“I told Wayne (Rooney) I wanted to take the penalty and he let me. I am very happy to score that penalty and from a player like him to let me it is big respect so I am very glad.

“I feel comfortable with all of the team. It is just at the start of the season and there is still a long way to go and we want to go up and do our best and be top of the league.”

Pogba certainly knows the right way to turn a phrase, proffering plenty of praise for Rooney. Pogba had a very good game aside from a few early misplaced passes, and this performance could put his form in a fine place for Sunday’s match against Chelsea.

Mourinho says Pogba needs time to adjust to Premier League intensity

Manchester United's Paul Pogba, centre, celebrates scoring his sides third goal during the Europa League Group A soccer match between Manchester United and Fenerbahce at Old Trafford stadium in Manchester, England, Thursday, Oct. 20, 2016. (AP Photo/Dave Thompson)
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Paul Pogba had a very good match for Manchester United in the Europa League on Thursday, but manager Jose Mourinho still wants supporters to pump the brakes as the French midfielder continues adjusting to life in the Premier League.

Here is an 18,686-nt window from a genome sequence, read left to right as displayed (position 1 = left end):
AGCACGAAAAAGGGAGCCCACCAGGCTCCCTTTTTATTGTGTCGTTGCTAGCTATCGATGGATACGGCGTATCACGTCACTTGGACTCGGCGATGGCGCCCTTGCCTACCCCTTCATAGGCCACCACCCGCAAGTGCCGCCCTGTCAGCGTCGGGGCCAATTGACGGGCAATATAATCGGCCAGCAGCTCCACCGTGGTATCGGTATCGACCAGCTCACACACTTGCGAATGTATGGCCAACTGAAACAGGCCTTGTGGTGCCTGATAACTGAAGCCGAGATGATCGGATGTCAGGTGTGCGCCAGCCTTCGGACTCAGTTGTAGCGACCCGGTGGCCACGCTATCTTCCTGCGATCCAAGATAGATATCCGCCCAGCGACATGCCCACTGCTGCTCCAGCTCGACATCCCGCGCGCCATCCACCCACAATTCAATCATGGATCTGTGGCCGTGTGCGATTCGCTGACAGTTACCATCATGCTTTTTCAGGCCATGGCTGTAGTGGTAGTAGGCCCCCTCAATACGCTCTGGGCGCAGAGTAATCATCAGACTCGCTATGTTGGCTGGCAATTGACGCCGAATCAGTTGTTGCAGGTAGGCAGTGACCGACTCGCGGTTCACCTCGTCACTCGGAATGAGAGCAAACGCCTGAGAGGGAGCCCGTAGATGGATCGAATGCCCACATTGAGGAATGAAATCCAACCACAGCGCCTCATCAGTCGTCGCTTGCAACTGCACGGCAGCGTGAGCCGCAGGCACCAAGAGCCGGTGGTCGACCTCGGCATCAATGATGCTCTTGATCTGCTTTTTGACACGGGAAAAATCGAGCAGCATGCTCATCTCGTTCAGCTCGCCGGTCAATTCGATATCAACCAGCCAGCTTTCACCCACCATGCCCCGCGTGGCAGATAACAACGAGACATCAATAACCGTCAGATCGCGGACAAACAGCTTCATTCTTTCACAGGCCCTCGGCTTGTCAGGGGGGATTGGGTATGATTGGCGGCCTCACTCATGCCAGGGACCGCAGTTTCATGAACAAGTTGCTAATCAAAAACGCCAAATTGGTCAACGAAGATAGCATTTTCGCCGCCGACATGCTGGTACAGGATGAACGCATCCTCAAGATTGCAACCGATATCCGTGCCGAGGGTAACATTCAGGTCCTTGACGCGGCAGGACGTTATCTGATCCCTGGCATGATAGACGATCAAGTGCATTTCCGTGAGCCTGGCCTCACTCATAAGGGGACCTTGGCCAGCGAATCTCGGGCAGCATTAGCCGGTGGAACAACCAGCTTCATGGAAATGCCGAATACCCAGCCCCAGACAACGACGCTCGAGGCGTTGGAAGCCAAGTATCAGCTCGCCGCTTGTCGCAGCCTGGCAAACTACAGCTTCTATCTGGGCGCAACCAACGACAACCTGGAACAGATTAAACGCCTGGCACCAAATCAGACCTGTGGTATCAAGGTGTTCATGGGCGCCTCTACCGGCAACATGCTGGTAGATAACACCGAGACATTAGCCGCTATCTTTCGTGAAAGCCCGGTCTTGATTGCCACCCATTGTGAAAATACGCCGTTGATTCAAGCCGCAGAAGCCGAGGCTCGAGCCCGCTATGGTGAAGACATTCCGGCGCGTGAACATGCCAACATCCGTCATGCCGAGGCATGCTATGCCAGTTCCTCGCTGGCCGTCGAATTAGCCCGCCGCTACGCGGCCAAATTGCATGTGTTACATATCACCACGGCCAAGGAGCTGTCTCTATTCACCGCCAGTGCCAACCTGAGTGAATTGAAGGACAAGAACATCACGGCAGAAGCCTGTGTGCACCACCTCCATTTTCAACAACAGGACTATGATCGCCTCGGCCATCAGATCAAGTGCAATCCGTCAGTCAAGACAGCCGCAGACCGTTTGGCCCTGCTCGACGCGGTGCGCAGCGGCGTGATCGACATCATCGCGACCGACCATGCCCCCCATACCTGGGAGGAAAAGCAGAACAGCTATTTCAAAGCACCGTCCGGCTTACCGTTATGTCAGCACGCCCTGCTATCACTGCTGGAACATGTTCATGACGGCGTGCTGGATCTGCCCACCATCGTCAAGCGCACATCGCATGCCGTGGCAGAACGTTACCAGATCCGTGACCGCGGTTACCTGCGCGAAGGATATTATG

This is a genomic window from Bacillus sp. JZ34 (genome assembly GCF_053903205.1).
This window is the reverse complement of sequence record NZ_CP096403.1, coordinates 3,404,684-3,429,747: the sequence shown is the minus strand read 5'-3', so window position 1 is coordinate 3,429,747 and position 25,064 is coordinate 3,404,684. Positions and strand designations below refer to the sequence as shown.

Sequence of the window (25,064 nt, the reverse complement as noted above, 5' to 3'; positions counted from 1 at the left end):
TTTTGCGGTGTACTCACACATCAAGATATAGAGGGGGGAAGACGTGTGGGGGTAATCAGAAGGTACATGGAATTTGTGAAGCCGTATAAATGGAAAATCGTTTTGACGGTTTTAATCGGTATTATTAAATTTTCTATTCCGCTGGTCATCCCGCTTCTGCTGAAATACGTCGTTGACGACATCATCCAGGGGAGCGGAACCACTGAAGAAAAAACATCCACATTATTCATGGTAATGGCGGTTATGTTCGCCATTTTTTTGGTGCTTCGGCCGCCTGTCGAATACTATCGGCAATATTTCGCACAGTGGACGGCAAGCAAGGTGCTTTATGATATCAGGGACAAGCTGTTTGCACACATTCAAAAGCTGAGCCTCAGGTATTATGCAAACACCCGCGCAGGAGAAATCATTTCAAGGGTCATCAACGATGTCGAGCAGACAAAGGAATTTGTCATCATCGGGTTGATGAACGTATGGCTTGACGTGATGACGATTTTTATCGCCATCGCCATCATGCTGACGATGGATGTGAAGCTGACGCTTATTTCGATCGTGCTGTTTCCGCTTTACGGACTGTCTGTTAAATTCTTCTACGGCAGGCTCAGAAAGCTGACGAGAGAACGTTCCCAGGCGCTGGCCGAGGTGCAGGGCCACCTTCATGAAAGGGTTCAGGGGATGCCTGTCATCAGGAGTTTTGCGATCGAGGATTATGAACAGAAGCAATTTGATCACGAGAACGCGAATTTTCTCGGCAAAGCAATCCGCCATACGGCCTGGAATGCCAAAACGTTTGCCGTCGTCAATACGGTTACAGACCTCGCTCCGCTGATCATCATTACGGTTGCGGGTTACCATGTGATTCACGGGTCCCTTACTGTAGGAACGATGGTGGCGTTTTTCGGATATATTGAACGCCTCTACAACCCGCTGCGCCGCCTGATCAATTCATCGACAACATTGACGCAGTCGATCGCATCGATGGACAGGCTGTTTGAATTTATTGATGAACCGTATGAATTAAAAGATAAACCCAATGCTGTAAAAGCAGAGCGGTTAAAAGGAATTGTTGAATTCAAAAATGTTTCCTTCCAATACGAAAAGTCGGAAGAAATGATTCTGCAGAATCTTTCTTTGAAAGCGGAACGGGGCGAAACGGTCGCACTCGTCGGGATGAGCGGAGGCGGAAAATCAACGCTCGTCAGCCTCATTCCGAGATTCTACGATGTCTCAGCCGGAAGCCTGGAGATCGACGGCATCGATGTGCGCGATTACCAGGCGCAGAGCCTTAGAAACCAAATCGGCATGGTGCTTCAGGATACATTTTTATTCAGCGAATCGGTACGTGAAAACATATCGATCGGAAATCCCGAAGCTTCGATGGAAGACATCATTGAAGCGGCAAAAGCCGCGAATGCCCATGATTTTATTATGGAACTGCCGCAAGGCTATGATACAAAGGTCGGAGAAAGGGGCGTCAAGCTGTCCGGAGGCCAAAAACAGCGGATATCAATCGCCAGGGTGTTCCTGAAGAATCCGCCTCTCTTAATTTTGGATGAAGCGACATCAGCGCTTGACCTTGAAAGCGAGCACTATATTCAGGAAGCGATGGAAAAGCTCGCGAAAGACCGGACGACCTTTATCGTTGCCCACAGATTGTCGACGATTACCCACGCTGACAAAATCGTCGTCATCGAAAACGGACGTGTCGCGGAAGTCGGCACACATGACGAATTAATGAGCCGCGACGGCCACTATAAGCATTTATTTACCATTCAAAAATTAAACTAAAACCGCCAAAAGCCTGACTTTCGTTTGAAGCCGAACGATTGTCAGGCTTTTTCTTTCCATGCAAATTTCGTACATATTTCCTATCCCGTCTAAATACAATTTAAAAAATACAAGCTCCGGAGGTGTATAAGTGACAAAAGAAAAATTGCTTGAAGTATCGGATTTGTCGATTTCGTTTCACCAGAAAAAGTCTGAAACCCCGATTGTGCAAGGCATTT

Pogba, 23, has been under the microscope since returning to Old Trafford after a tremendous stint with Juventus. That scrutiny tends to come with a world record transfer fee.

[ MORE: UEFA Europa League roundup ]

On Thursday, he scored a pair of goals in United’s 4-1 defeat of Fenerbahce, a win that boosted the Red Devils back atop their Europa League group.

Mourinho was obviously asked about his midfielder’s starring performance.

“Paul Pogba needs time. I was in Italy, I know Italian football. To be in Italy for four or five years and come back I was not expecting it to be a click of the fingers for intensity. He needs time.”